First, Steno's laws work pretty well for sedimentary rocks (rocks that formed by the deposition of horizontal layers of sediment in water) but they break down for igneous rocks, rocks that solidify from melted rock. Igneous rocks behave very differently from sedimentary rocks. For example, they can form horizontal layers when magma squirts between preexisting sedimentary rocks, which messes up the law of superposition. And it's dangerous to mix stratigraphy with tectonics, as I've done here, because tectonic events don't have lateral continuity like sedimentary rocks do, and they can happen at the same time as sedimentation.
Second, Steno's laws work best when you can read the history from a cut through a continuous stack of layers, like in the Grand Canyon. When I took my intro geology class, I was in Massachusetts, which has no nice canyons, and where most of the geology is covered by dirt and vegetation. Therefore, most of our field trips were taken to road cuts lining highways! In planetary geology, nearly all of the information we have just covers the topmost surface; we don't get the vertical perspective on a cut through the rock layers. We have to make assumptions about what's happening with the rocks beneath the surface, where we can't see them. And those assumptions often turn out to be wrong.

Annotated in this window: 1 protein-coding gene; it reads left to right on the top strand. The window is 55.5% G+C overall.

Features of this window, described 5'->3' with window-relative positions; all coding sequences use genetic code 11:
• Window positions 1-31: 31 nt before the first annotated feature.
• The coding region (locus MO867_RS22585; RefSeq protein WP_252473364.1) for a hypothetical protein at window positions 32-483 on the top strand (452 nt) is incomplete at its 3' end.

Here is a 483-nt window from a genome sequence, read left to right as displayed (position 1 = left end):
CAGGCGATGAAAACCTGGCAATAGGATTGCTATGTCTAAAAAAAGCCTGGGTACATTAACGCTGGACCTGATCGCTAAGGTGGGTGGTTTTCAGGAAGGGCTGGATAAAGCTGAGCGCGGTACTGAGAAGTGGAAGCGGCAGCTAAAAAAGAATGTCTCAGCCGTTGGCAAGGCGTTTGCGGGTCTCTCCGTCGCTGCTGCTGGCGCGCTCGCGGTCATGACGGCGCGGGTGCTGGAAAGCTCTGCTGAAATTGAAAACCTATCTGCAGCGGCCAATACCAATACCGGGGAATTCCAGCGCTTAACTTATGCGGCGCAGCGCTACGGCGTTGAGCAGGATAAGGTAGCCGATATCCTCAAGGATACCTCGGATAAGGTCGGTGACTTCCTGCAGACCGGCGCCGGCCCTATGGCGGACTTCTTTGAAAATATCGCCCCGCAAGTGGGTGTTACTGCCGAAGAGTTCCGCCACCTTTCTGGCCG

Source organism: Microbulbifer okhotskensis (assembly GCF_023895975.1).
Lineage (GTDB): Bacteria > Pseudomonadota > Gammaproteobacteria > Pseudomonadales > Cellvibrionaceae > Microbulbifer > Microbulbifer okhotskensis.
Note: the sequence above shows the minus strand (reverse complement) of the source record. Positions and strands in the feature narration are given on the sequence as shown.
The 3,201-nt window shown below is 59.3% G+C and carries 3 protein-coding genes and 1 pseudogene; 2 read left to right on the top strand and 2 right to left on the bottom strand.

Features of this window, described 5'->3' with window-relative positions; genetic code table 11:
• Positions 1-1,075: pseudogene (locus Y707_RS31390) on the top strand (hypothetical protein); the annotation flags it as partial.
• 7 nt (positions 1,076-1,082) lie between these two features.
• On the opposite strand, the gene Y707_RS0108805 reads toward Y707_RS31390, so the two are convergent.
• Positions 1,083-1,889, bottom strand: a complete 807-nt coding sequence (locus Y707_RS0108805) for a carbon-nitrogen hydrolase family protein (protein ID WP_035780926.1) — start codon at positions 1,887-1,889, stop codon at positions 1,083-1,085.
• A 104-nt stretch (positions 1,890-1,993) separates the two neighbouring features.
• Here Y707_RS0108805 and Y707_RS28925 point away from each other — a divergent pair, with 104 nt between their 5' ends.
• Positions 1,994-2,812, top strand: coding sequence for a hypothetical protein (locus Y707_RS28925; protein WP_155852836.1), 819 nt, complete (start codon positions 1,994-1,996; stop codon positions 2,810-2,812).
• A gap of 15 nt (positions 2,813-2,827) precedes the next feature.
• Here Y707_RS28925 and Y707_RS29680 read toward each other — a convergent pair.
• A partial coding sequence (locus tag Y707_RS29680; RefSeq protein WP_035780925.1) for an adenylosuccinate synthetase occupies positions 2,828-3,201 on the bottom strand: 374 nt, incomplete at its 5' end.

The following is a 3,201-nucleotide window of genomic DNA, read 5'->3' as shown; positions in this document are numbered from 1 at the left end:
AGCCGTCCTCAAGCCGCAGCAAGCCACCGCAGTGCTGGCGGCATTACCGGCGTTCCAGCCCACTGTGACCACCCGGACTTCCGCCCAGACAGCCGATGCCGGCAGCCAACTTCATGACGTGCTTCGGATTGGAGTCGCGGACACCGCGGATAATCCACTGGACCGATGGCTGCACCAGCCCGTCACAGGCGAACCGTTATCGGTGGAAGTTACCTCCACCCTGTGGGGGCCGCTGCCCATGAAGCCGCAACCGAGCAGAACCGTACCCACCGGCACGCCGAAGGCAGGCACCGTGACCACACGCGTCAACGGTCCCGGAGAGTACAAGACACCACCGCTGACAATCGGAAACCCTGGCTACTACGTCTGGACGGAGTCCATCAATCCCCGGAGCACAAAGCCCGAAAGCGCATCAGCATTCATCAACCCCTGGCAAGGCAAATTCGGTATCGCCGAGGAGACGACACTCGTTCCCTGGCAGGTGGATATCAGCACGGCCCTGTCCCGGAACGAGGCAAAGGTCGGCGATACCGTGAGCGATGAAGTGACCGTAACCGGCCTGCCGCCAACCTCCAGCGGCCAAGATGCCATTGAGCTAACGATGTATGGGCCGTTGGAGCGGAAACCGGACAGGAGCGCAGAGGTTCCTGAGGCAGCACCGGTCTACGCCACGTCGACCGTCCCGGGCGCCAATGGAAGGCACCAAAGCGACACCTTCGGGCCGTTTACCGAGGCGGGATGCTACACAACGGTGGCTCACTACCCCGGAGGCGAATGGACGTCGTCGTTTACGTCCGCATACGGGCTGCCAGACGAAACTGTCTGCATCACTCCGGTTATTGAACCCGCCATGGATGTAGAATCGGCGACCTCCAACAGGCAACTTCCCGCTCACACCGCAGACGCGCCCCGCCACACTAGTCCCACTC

That's one reason the rover missions on Mars are so important, because they really can wander around to examine vertical slices through sequences of sedimentary rocks.
The ability to crawl upward through a layered stratigraphic sequence of rocks is probably the most compelling thing about Gale crater as a landing site for the next Mars rover, Curiosity. Here's an example of how one scientific team has interpreted bird's-eye view photos of Gale's layered central mound. Once Curiosity lands in August, it will begin at the bottom, in the oldest rocks of the sequence, and climb up through younger and younger strata, reading the rock record all the way, employing principles of geology first articulated by Steno more than 300 years ago.